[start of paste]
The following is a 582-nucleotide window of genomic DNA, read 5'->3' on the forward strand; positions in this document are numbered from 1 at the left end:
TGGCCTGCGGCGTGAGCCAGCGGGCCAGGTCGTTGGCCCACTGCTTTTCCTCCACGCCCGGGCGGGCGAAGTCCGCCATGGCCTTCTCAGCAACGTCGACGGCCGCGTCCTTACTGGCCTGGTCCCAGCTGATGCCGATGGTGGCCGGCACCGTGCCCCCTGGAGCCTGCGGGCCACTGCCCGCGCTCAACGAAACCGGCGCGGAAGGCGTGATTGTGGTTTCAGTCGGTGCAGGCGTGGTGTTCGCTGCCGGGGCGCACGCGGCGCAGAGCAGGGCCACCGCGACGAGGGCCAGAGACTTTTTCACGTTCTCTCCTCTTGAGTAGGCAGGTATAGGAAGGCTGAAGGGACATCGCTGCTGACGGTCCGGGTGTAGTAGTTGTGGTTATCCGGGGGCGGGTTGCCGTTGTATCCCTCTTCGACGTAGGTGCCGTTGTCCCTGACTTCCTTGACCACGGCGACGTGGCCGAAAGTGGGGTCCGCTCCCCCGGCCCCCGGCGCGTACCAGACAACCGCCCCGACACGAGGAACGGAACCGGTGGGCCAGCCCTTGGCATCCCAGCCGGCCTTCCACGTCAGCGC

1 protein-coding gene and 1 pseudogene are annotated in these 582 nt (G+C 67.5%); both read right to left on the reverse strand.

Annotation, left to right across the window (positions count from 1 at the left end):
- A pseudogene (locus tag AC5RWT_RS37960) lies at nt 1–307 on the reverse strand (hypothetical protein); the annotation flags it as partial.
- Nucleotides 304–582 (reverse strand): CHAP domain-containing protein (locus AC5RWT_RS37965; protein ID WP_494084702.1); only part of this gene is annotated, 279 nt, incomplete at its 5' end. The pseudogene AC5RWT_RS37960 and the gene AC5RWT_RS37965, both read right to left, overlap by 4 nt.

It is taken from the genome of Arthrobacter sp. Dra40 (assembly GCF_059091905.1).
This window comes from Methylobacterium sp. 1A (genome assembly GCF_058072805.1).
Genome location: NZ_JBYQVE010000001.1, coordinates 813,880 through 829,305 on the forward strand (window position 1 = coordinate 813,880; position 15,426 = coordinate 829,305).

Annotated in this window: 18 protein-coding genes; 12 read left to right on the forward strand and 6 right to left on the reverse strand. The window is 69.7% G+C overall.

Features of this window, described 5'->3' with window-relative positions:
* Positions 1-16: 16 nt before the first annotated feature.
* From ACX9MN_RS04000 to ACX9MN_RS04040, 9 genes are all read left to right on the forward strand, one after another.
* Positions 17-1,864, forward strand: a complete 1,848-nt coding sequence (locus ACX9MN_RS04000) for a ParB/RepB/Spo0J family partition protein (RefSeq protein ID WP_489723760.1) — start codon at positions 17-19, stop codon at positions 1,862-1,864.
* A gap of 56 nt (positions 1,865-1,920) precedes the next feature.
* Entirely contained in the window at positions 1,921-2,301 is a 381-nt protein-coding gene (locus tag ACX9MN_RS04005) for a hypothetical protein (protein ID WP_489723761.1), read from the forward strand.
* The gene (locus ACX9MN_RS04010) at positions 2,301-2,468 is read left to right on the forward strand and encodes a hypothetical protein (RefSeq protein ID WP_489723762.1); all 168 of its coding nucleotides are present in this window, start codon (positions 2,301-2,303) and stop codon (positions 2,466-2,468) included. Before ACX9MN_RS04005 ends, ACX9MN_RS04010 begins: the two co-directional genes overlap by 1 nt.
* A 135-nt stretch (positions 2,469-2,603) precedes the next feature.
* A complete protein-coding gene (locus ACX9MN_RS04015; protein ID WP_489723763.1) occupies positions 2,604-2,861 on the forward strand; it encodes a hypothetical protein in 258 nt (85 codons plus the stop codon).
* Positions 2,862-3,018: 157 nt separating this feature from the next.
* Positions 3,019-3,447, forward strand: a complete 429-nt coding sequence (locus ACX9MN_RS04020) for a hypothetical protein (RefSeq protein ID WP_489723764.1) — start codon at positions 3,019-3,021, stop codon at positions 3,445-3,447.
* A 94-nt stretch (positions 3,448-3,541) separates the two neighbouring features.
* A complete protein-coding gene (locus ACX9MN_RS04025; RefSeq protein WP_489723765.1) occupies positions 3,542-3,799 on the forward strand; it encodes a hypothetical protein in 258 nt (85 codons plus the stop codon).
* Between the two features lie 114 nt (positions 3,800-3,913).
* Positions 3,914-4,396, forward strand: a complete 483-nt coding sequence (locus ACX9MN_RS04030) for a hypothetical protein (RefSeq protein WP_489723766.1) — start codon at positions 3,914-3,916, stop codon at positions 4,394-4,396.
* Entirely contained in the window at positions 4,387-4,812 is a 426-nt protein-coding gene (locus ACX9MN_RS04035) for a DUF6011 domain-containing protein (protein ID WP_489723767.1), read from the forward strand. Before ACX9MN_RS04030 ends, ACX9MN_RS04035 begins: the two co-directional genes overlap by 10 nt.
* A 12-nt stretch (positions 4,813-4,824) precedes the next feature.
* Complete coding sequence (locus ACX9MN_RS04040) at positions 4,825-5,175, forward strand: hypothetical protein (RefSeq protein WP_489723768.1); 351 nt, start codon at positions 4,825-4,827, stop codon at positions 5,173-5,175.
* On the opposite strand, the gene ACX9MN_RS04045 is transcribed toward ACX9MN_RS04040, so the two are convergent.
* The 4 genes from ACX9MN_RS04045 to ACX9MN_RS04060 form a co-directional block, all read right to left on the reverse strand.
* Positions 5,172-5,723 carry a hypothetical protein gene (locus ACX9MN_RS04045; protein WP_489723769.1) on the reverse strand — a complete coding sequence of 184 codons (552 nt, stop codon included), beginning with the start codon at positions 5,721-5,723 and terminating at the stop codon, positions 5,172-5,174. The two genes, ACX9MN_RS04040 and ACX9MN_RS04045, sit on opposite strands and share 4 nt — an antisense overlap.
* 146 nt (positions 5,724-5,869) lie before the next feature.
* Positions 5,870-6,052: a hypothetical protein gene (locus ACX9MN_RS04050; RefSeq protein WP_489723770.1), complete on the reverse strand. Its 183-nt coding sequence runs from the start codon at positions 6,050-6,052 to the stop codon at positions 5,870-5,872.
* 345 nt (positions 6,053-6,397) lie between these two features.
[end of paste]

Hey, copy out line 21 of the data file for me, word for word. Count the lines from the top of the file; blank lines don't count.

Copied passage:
* Positions 3,019-3,447, forward strand: a complete 429-nt coding sequence (locus ACX9MN_RS04020) for a hypothetical protein (RefSeq protein ID WP_489723764.1) — start codon at positions 3,019-3,021, stop codon at positions 3,445-3,447.